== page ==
To test school board member's understanding of their district's policies on board member speech, we sent five questions to each of the 17 candidates for school board seats in tomorrow's elections. We sent the questions last Monday with a deadline of 5 p.m. Thursday to respond.

We received responses from only five candidates.

Four of those candidates answered the questions (see sidebar).

One candidate, and a current school board member, from Elba, declined to answer the questions even though Elba's policy appears to allow school board members to express individual opinions.

"Thanks for reaching out," said Candy Bezon from Elba CSD. "I think it's great that you're doing that. Being a current Board member, I wish to decline to comment at this time as our current policy is that any media communication should be directed to our Superintendent, Keith Palmer or Board President, Mike Augello. Thank you and I hope you're having a great day."

Palmer shared the district's written policy, which says in part, "The Board President is designated as the spokesperson for the Board when the Board is making a statement on an issue. No other member of the Board individually will speak for, or in the name of, the Board unless by explicit direction of the Board. Board members should emphasize to the media when asked to speak as a board member that they can only speak as a private citizen."

For the 12 candidates who did not respond to the questionnaire, we sent a follow-up request for comment Friday morning (we also sent a reminder email Thursday morning, ahead of the deadline) and inquired as to why they did not respond to the candidate's questions. Not one of the dozen who ignored the candidate's questions acknowledged the follow-up questions.

We actually communicated with one candidate seeking votes, Sara Fernaays, who is unopposed for school board in Alexander, through Facebook messages. She also did not respond. The prior week, The Batavian attempted to interview her after a school board meeting and she declined an interview saying she feared trouble with the school district if she spoke with a reporter.

Policies in Batavia and Pembroke
In our research to uncover specific school board policies for all eight school districts in Genesee County, we first contacted Pat Burk, president of the board for city schools.

Burk said the way he understood New York law, school board members could share their personal opinions but should be clear they are not speaking for the board. They also must be careful not to discuss confidential information, such as information regarding specific students.

There are state and federal laws that protect certain student information (but not all student information) from disclosure.

"They (board members) are allowed to give their opinion but it is only a personal opinion, it is not reflective of the Board," Burk said in an email. "Most Board Members should, of course, say something on an individual issue to the extent of, 'While I feel___________, this is a matter for the entire Board and together we support _____________.  I stand by the Board's decision.'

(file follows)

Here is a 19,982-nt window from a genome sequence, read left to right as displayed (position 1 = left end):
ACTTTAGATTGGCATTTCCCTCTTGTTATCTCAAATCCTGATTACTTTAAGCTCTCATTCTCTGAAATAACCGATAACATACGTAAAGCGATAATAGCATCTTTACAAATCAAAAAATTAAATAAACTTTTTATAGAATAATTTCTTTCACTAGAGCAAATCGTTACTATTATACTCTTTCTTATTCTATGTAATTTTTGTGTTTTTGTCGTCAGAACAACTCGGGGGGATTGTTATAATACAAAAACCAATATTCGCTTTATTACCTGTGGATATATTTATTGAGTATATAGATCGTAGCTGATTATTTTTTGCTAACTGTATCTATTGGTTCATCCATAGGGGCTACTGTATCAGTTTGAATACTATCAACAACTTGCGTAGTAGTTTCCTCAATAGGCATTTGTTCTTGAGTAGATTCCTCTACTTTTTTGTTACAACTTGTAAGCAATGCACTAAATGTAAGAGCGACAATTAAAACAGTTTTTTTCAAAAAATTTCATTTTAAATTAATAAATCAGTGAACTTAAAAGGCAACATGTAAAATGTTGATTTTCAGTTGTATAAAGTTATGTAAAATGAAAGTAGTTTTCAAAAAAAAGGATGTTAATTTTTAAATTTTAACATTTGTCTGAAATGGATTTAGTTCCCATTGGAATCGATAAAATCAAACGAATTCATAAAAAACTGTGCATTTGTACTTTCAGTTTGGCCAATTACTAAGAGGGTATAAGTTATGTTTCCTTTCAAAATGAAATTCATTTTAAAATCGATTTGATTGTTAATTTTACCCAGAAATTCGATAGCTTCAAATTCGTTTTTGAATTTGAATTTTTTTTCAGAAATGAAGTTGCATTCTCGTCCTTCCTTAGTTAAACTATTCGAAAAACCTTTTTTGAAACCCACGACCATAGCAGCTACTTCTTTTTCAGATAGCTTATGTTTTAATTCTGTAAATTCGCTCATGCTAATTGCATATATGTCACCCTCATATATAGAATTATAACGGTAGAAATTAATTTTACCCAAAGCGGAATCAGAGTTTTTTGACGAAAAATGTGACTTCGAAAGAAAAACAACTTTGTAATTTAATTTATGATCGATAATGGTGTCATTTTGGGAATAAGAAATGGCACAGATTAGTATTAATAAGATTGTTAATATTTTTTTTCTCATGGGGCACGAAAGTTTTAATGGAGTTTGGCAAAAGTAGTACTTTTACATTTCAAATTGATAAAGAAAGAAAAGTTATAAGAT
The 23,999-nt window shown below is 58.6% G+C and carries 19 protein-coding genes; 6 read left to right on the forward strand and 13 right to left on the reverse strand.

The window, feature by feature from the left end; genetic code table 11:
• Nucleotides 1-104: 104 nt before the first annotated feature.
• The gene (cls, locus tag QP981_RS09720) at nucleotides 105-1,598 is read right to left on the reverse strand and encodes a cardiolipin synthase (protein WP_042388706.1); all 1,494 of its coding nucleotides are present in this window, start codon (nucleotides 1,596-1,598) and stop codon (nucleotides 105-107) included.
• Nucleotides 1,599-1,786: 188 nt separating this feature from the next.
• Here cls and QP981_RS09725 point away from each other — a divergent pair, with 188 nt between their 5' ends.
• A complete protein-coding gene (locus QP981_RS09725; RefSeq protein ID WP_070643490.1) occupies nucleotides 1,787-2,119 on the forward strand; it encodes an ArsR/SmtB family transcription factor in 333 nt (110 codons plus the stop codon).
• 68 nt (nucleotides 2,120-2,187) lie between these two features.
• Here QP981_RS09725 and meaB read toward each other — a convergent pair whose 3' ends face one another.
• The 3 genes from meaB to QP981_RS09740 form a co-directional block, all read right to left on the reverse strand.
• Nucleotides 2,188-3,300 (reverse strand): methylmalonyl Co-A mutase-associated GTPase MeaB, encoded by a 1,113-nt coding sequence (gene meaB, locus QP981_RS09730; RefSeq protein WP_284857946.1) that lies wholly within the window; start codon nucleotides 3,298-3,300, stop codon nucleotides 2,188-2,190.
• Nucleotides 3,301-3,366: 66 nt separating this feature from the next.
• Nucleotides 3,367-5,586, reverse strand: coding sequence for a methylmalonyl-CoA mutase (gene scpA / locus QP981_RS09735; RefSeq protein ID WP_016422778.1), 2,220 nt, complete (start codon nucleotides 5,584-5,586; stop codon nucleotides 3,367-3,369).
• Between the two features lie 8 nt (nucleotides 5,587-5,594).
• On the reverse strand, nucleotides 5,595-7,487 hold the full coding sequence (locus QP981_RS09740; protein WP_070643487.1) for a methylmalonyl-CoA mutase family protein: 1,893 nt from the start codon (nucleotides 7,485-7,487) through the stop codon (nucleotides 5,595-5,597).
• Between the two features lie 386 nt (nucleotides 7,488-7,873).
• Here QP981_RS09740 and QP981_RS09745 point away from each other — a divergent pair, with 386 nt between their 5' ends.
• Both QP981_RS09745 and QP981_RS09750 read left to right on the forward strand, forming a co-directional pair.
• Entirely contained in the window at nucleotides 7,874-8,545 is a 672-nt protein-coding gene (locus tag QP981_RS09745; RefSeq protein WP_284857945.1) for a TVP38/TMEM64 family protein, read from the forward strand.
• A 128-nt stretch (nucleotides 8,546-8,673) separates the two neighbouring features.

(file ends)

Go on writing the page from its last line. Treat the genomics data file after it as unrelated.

"So with that in mind," he added, "many choose not to speak individually as it really doesn't carry any weight other than it is a personal opinion. I always tend to be pretty open about my personal opinions on school matters as long as they can be discussed, but I am very certain that the person I am speaking to realizes that it is a personal opinion and not the decision of the Board."

We were surprised, then, when Burk, as well as the other two school board candidates (Zach Korzelius and Shawna Murphy) in tomorrow's city schools election, did not respond to our questionnaire. Nor did any of the three acknowledge our follow-up email.

When they failed to respond, we followed up Superintendent Christopher Dailey, who also said school board members were free to express their own opinions on matters related to the school district so long as they protected confidentiality, though it is best to refer questions to a designated spokesperson.

"For District policies and issues that our BOE votes on, the Board practice is to have a spokesperson to share the result of the decision of the Board, if asked by the media," Dailey said.

The other school district in Genesee County that does not restrict board member speech is Pembroke.

Superintendent Matthew Caledron engaged in a transparent and lengthy email exchange with The Batavian about the issue.

Calderon said he believes board members in Pembroke would abide by the policy that questions from a reporter be funneled through the superintiendent; they are not prohibited from sharing their personal opinions on matters before the board.

"I am the official spokesperson, and at Board meetings, it is the Board President," Calderon said. "Individual Board members cannot speak on behalf of the Board or District, and if an individual board members wished to share their personal views with a reporter (or anybody else), while they have the constitutional right to do so, they would probably opt not to do so because most matters are best left to the superintendent or Board President to discuss."

In Calderon's first email response to The Batavian, he pointed us to policy guidelines from the New York School Boards Association that recommends school boards have a designated spokesperson and that individual board members only speak publicly when they make it clear they are expressing their own personal opinion.